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Naqoyqatsi focuses on society’s transition from a natural environment to a technology-based industrial environment. The name of the film is a Hopi word (written properly as naqö̀yqatsi) meaning “life as war”. In contrast to the first two parts, 80% of Naqoyqatsi was created from archive footage and stock images, manipulated and processed digitally on non-linear editing (non-sequential) workstations and intercut with specially-produced  CGI.

It is the third and final film of the 1983-2002  Qatsi trilogy written, directed, and produced by  Godfrey Reggio. The three films of the trilogy have musical scores by composer Philip Glass, but no commentary or speech. The music is more in the traditional orchestral tradition than much of Glass’s work as a familiar doorway to images so disconnected from the familiar world. One instrument, the cello played byYo-Yo Ma, plays a single line running through the entire piece. Some unconventional instruments are used in addition to traditional ones, including a didgeridoo and an electronically-created Jew’s harp.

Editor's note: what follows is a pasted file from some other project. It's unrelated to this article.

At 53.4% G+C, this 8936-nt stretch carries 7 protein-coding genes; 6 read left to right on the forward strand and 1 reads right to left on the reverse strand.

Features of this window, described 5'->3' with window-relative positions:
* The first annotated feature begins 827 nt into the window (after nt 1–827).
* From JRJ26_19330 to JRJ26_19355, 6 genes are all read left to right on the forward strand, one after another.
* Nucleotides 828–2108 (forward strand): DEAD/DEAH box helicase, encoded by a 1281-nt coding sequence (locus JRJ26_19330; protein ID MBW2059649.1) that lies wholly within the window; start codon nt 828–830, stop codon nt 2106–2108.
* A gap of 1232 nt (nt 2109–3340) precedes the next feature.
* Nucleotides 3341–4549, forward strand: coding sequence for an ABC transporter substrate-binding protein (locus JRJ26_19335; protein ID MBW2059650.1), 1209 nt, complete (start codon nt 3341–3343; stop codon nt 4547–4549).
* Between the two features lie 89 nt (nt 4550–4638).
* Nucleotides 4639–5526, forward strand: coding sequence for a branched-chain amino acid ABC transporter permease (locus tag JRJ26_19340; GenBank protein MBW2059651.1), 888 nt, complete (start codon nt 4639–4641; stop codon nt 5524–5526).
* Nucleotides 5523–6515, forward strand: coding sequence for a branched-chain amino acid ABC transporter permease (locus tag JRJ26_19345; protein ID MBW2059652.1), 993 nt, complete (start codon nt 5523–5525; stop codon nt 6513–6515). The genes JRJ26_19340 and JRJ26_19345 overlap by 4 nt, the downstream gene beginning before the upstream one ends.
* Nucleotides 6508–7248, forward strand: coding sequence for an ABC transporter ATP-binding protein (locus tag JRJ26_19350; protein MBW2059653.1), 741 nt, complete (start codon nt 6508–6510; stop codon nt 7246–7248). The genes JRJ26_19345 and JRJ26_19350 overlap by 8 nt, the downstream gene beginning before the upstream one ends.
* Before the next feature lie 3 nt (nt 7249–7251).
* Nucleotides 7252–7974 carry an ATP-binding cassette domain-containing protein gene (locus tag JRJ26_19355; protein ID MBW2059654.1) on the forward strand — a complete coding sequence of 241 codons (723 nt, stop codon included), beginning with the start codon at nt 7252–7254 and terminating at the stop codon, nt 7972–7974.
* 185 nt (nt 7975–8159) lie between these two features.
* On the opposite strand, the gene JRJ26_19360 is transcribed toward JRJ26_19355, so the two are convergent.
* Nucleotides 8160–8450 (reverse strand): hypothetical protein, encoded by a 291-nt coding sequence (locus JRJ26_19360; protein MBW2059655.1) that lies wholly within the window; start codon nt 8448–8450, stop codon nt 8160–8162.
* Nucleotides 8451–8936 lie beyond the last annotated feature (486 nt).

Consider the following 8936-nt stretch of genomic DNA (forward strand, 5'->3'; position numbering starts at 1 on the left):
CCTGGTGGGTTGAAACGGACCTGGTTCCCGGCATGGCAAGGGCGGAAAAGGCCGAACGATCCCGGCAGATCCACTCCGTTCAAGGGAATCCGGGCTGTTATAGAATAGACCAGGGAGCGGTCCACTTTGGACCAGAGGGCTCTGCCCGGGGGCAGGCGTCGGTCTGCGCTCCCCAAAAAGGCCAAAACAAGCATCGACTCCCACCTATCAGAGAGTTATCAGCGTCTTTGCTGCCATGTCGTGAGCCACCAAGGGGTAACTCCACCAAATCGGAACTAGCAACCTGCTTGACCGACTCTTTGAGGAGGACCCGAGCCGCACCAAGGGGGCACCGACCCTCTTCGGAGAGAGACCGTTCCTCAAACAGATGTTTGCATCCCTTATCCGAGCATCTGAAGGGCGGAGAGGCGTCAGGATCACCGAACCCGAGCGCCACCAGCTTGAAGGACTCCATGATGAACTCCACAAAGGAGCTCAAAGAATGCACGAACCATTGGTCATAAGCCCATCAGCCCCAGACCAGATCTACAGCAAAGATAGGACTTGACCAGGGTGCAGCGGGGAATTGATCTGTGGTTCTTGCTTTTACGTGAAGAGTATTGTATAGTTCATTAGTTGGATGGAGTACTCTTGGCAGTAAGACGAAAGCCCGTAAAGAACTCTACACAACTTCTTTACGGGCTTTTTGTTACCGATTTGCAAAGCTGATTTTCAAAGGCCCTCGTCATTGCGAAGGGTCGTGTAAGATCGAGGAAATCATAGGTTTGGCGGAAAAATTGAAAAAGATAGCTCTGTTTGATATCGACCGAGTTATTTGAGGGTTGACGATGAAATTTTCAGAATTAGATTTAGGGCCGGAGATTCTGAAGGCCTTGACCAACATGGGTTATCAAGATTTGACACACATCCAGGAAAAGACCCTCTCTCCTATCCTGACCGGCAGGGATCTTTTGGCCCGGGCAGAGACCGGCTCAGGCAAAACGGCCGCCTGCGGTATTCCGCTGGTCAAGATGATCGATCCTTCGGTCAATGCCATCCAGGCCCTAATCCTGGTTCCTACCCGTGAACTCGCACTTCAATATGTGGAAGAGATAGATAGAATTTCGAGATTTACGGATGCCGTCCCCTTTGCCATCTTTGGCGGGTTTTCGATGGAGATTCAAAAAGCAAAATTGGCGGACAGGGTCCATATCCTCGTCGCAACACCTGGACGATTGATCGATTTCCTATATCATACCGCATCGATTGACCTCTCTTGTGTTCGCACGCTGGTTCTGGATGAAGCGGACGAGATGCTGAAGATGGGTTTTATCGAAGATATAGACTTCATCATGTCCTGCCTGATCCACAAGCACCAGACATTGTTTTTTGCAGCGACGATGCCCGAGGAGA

Pay attention to the first image that opens the film; it’s a painting done in 1563 of The “Little” Tower of Babel, by Pieter Brueghel the Elder with a great significance in the narative sequence of the documentary.

ART OF CINEMATOGRAPHY

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